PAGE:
In my line of work I have to be able to spot the signs and symptoms of Dementia,
Dementia is a syndrome (a group of related symptoms) that is associated with an ongoing decline of the brain and its abilities. These include:
People with dementia may also become apathetic, have problems controlling their emotions or behaving appropriately in social situations. Aspects of their personality may change or they may see or hear things that other people do not, or have false beliefs. Most cases of dementia are caused by damage to the structure of the brain. People with dementia usually need help from friends or relatives, including help in making decisions.
How common is dementia?
Dementia is a common condition. In England alone, there are currently 570,000 people living with dementia. That number is expected to double over the next 30 years.
Usually dementia occurs in people who are 65 or over. The older you get, the more likely you are to develop it. Dementia is slightly more common in women than in men.
Types of dementia
Listed below are the different types of dementia.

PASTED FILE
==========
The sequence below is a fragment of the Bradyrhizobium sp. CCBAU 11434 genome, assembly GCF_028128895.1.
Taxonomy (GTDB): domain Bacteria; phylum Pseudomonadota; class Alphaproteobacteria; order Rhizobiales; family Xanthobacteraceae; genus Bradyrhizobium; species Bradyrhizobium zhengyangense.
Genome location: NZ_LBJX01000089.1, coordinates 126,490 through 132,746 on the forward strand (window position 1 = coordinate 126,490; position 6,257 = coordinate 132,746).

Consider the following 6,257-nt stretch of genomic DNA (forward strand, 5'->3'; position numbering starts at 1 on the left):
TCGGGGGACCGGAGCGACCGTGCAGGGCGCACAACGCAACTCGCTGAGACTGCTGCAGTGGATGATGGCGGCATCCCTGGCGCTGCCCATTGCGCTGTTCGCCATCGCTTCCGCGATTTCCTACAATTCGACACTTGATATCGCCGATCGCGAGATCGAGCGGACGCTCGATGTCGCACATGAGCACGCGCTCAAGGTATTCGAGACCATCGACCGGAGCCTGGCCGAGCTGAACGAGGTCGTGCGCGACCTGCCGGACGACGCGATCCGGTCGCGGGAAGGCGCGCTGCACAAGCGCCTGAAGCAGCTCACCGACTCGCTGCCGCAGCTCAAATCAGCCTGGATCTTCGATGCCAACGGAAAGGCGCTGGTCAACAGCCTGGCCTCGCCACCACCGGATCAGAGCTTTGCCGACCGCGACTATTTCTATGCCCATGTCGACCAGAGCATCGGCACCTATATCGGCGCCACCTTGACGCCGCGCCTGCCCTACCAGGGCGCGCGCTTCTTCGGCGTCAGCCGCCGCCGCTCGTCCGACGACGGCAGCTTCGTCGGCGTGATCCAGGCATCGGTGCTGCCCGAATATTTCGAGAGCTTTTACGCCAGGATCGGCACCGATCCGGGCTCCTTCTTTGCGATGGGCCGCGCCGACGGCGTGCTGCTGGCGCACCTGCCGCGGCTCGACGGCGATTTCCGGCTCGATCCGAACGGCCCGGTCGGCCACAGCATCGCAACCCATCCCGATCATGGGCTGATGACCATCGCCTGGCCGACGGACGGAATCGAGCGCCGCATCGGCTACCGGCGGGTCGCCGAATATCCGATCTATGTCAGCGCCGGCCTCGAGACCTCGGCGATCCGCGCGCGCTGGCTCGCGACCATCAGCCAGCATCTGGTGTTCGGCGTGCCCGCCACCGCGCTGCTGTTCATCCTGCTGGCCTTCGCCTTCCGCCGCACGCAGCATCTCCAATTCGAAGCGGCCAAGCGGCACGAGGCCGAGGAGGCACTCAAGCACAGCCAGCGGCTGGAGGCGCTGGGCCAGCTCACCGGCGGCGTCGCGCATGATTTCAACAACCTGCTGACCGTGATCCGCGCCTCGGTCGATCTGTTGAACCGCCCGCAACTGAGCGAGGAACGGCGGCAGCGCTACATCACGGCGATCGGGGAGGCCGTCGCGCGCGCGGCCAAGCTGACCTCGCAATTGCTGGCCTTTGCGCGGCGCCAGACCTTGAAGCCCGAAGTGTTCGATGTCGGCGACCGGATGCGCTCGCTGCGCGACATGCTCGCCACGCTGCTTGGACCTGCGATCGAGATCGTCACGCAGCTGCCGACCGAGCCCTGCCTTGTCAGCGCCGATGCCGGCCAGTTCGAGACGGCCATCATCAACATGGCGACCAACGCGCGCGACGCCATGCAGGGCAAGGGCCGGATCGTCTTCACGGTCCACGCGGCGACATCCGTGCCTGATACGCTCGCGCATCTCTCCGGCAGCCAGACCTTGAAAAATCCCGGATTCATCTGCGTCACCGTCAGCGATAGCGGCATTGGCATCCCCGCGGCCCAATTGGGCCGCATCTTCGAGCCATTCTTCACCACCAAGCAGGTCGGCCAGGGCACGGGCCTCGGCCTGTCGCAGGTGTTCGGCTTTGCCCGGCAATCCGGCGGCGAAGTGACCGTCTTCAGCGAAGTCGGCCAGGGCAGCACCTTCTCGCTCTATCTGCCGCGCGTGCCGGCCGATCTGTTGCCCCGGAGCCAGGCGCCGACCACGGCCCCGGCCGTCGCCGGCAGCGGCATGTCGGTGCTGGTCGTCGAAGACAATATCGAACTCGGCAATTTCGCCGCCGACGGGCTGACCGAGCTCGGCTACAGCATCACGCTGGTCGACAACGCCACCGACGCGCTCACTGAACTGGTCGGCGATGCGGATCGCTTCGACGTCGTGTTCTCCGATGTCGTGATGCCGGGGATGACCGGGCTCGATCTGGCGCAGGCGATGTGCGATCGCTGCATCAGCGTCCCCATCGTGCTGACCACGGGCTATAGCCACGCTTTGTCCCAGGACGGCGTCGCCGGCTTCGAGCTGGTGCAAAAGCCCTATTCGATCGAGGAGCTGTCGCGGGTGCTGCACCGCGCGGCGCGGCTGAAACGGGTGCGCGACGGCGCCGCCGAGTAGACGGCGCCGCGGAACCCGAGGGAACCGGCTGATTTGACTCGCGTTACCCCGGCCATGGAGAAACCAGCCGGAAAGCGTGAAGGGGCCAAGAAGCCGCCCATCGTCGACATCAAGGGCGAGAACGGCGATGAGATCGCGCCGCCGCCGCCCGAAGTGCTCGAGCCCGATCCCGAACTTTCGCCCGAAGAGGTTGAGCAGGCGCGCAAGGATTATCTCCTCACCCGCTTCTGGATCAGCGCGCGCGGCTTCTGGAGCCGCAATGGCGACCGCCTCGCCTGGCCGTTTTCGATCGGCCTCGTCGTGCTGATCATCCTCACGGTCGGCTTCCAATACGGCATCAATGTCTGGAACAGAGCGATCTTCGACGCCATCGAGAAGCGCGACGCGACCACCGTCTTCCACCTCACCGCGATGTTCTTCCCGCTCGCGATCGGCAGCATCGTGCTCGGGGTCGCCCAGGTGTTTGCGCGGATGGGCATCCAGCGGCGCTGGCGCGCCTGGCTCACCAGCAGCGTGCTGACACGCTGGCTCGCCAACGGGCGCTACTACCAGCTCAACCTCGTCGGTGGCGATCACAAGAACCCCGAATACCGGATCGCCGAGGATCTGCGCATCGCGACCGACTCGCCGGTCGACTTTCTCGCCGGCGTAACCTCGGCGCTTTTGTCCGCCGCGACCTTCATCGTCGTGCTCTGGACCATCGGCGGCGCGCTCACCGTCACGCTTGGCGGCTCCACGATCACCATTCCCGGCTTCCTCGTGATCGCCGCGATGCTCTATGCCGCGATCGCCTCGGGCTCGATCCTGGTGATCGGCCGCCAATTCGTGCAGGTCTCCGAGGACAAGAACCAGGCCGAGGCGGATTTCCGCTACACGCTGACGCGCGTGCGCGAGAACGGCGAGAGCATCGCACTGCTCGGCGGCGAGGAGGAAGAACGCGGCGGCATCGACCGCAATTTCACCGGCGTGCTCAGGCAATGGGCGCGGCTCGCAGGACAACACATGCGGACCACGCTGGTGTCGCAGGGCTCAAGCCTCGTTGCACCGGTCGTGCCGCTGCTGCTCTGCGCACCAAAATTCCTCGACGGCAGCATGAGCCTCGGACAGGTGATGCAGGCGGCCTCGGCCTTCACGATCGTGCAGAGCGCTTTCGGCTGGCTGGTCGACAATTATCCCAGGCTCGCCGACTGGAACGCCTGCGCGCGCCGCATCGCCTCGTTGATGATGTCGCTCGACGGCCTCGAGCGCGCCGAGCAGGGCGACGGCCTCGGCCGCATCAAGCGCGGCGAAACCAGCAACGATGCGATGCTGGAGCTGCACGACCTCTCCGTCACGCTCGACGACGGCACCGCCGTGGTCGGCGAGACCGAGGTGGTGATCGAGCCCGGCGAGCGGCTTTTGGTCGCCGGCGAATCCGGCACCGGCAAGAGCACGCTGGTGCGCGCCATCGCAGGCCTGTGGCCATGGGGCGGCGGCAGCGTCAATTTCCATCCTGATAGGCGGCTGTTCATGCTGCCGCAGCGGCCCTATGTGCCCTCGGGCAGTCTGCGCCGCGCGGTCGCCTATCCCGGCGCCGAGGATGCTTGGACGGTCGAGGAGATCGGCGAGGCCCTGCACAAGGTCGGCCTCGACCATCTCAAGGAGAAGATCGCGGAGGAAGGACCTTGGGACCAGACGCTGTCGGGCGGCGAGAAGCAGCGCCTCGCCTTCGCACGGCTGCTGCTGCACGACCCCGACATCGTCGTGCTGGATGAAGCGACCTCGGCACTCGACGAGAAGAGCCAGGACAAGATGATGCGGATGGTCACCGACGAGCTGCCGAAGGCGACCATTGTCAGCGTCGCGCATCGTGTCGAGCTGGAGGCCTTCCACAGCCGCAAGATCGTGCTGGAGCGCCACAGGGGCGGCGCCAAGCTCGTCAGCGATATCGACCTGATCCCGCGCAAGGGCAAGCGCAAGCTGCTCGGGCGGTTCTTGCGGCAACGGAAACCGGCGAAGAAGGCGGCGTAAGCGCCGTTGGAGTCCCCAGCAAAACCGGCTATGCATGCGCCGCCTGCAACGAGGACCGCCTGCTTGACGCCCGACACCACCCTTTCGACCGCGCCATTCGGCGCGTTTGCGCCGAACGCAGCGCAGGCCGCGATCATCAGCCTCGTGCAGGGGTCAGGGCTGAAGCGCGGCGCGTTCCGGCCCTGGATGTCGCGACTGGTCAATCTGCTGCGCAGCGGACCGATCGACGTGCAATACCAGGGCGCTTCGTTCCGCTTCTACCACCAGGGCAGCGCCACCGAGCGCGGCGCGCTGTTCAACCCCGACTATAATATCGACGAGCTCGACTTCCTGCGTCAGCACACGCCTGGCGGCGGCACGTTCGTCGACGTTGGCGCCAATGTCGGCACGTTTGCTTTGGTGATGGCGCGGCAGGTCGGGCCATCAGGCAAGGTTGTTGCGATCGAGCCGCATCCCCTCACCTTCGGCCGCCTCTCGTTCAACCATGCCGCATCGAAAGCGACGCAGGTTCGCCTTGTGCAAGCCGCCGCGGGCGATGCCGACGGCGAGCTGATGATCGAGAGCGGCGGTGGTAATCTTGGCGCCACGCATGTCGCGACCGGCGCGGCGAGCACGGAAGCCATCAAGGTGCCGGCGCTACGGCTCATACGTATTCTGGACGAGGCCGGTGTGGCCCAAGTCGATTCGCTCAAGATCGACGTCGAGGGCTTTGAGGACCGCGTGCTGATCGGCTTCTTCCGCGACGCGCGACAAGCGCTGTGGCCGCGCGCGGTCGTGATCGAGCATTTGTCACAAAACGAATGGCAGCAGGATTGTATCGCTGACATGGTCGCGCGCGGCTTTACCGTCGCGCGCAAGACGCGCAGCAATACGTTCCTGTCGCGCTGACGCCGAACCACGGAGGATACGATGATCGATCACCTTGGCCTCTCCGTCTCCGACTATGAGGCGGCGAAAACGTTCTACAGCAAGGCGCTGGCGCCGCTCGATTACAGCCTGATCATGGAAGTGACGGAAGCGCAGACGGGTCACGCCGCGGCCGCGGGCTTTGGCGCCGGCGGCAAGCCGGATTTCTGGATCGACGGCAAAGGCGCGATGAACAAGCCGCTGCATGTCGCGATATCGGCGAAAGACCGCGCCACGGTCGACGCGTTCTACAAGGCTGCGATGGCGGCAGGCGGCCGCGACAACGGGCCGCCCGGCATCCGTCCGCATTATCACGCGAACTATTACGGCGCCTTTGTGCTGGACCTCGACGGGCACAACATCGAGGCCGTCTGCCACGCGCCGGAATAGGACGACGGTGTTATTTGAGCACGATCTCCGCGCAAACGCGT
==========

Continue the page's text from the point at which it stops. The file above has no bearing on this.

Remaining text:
- Alzheimer’s disease, where small clumps of protein, known as plaques, begin to develop around brain cells. This disrupts the normal workings of the brain.
- Vascular dementia, where problems with blood circulation result in parts of the brain not receiving enough blood and oxygen.
- Dementia with Lewy bodies, where abnormal structures, known as Lewy bodies, develop inside the brain.
- Frontotemporal dementia, where the frontal and temporal lobes (two parts of the brain) begin to shrink. Unlike other types of dementia, frontotemporal dementia usually develops in people who are under 65. It is much rarer than other types of dementia.
This section focuses on vascular dementia, dementia with Lewy bodies and frontotemporal dementia.
There is no cure for dementia and symptoms will get worse over time. However, there are a number of effective treatments that can help people to cope better with their symptoms and improve their quality of life.
Source Taken From:- NHS